Why are some people in Japan finding solace in old-fashioned correspondence?
TOKYO -- In this age of fast-moving social media, some people in Japan are turning to old-fashioned correspondence with pen pals, apparently because handwritten letters can bring the hearts of senders closer to recipients.
Services allowing people to correspond with others while keeping their real names, residential addresses and other personal information secret are also growing. The Mainichi Shimbun explored what's behind the renewed spotlight on longhand correspondence.
"The warmth and thoughtfulness felt through your letters must derive from your own experiences," reads a letter a 74-year-old woman in Saitama Prefecture recently received from her pen pal in his 70s in Chiba Prefecture, as she carefully went over the passage.
She has been in correspondence with the man for about 2 1/2 years. They shared stories of their ordinary lives, and as their casual exchanges continued, the woman came to be filled with warm feelings sensing his compassion through his letters.
Whenever she replies to the man, she purchases brand new letter pads and an envelope, takes up a pen and chooses her words to carefully shape them into sentences. Once she posts the letter, she eagerly awaits his response.
"Writing letters is a somewhat troublesome method, but that process leaves so many things on my mind. I find the loose relationship that allows for exchanges at our own pace comfortable," she told the Mainichi Shimbun.
Until around a few decades ago, this kind of correspondence was common. Magazines would have correspondence sections, filled with the addresses of those looking for pen pals. However, with the enactment of the Act on the Protection of Personal Information in Japan in 2003, stricter rules were applied for the handling of personal information. With the spread of the internet, correspondence sections in magazines vanished one after the other.
Then came the advent of intermediary services for those who prefer to correspond without revealing their names and residential addresses.
Naoki Hoshina, 39, of Narita, Chiba Prefecture, launched Buntsumura, a service allowing users to exchange letters while keeping their personal data secret, in 2009.
Under the service, users only need to register their residential address via the service's website or by phone, before they are allocated fictitious "addresses" they can use in their correspondence. They then look for potential pen pals on the website and, if they find one they like, they send a letter to the secretariat with the assigned address and a pseudonym. The secretariat forwards the letter to the residence of the addressee.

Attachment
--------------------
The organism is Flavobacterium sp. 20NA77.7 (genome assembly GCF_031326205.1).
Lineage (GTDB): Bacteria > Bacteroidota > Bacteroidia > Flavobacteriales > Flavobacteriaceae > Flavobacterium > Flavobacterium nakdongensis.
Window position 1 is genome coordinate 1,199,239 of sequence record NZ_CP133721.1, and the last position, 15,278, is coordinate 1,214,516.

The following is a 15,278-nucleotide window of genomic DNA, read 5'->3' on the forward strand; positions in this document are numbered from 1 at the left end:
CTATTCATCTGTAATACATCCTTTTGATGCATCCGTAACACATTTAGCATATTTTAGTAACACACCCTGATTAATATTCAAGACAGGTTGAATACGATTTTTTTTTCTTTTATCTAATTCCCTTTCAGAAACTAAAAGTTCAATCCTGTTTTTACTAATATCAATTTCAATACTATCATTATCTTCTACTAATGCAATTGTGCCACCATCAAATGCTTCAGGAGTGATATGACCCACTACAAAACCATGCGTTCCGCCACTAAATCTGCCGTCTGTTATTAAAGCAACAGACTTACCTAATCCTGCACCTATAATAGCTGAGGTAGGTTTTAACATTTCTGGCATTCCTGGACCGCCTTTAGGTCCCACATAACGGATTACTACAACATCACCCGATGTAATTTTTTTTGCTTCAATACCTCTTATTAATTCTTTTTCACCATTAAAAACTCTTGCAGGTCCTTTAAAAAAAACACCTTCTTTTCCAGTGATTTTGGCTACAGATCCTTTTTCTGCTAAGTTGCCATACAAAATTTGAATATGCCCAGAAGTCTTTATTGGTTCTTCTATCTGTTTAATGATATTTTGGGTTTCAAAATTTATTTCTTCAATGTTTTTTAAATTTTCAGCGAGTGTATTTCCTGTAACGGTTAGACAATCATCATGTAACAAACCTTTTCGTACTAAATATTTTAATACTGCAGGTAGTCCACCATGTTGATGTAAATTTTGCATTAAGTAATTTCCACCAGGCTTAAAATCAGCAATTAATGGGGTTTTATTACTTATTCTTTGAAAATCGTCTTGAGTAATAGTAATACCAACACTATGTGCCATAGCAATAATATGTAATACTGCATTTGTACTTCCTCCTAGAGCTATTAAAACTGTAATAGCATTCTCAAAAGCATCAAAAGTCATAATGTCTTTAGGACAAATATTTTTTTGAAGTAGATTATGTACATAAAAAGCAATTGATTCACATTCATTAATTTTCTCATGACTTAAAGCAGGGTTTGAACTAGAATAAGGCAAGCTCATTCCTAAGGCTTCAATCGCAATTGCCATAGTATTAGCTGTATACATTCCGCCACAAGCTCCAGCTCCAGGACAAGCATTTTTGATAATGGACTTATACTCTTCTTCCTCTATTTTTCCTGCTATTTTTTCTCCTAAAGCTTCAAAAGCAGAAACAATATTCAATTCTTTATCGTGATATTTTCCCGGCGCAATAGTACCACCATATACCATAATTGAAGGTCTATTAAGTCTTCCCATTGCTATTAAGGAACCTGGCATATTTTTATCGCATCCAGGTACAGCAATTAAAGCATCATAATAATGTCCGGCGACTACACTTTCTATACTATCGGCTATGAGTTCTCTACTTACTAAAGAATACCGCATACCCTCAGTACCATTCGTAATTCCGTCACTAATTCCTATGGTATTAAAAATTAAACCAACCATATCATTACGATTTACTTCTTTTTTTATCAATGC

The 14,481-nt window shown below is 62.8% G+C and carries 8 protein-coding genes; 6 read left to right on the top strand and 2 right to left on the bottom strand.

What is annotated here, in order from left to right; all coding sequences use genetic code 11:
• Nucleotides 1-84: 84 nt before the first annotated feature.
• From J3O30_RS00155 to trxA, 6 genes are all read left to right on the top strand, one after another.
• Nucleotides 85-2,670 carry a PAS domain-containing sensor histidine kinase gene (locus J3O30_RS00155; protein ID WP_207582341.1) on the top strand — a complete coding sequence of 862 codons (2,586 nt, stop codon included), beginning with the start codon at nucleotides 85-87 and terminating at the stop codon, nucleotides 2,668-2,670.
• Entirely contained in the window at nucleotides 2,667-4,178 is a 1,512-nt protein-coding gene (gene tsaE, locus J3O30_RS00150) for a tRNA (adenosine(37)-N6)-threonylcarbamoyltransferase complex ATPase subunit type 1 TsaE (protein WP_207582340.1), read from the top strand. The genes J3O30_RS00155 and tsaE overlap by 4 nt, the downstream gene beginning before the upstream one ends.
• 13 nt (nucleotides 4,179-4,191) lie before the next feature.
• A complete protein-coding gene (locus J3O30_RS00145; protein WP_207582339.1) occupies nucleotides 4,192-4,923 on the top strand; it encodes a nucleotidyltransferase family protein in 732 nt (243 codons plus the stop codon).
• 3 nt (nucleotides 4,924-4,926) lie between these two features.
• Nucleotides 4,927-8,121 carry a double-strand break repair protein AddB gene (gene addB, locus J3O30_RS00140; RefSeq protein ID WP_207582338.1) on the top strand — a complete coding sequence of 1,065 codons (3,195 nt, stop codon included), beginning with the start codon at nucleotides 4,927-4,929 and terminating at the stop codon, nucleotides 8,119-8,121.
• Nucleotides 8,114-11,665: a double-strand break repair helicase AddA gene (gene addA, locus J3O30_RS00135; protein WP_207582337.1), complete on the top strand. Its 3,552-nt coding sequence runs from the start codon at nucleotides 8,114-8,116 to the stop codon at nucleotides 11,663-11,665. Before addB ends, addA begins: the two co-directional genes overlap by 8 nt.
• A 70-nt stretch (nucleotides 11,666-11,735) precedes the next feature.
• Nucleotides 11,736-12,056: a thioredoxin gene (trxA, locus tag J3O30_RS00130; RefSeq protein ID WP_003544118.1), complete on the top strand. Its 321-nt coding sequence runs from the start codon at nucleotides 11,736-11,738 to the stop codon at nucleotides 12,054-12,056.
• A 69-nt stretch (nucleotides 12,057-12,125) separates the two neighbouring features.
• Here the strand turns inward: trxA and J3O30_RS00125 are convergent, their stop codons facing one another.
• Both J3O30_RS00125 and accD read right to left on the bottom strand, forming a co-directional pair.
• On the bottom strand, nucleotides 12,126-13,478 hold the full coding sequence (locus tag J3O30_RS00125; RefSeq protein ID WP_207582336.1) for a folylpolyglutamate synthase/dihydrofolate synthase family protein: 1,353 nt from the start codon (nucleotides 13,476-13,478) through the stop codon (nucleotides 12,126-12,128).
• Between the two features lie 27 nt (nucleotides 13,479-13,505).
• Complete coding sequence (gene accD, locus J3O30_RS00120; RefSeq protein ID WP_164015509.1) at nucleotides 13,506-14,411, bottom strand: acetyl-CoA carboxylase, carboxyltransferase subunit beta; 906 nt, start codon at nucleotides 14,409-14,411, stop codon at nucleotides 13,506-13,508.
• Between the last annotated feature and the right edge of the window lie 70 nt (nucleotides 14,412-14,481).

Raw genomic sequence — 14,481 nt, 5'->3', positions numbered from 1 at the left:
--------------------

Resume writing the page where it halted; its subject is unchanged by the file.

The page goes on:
There are no risks of users' real names, home addresses or other personal info being known to their pen pals. As the fictitious addresses are named after figures and specialties in each of Japan's 47 prefectures, such as "Shingen street" (in reference to 16th century warlord Takeda Shingen) and "Momiji Manju-dori avenue" (referring to a popular sweet in Hiroshima Prefecture), senders can assume which prefecture their pen pals reside in, allowing both ends of correspondence to talk about local topics unique to the area. The monthly fee for the service ranges from 700 yen to 970 yen (about $4.90 to $6.80) before tax.
While the service had some 340 users in 2016, the figure has since spiked to around 2,200, with membership increasing each time the government imposed restrictions on people's movements to curb the spread of COVID-19. Approximately 90% of the users are women.
Machiko Kazama, a 69-year-old resident of Niigata Prefecture, had an unpleasant experience after posting a comment on Instagram about a photo of a beautiful piece of glass rounded by waves. "Where did you find this?" she wrote, with a hint of praise for the photo. A harsh reply read, "Use your own legwork to find out about it." She was left shocked.
Since around 2016, Kazama has been exchanging handwritten letters with some eight people via Buntsumura, and none of her pen friends have used the kind of language she saw on Instagram. When Japanese society was overwhelmed with anxiety due to the spread of coronavirus infections, she was encouraged to read a letter to her stating, "It's tough, but let's hang in there."
"Because many letters contain positive exchanges, both sides find comfort through correspondence," Kazama observed. "Once our pen friendship grows longer, we can build a relationship of trust, making us want to see each other in person."
Hoshina explains, "All the more because you can't see the other person's face, you can sense their personality from their passages and writings. It is also appealing that correspondence allows you to stay within the realm of your own imagination."
Regarding the reason why there often are positive exchanges in correspondence, Hoshina speculated, "Even if it's anonymous, people can take time engaging in one-on-one exchanges, without their messages being peeked at by many unspecified people. Both sides can put their feelings and sympathy for the other person into their letters."
So far, the Buntsumura secretariat has mediated a total of roughly 720,000 letters.
"I've been able to come in contact with the warmth of people. Though email and social media are now mainstream in society, I once again found exchanging letters valuable," a letter sent to the secretariat read.
The Buntsumura website is: https://www.fumibito.com/
(Japanese original by Isamu Gari, Digital News Department)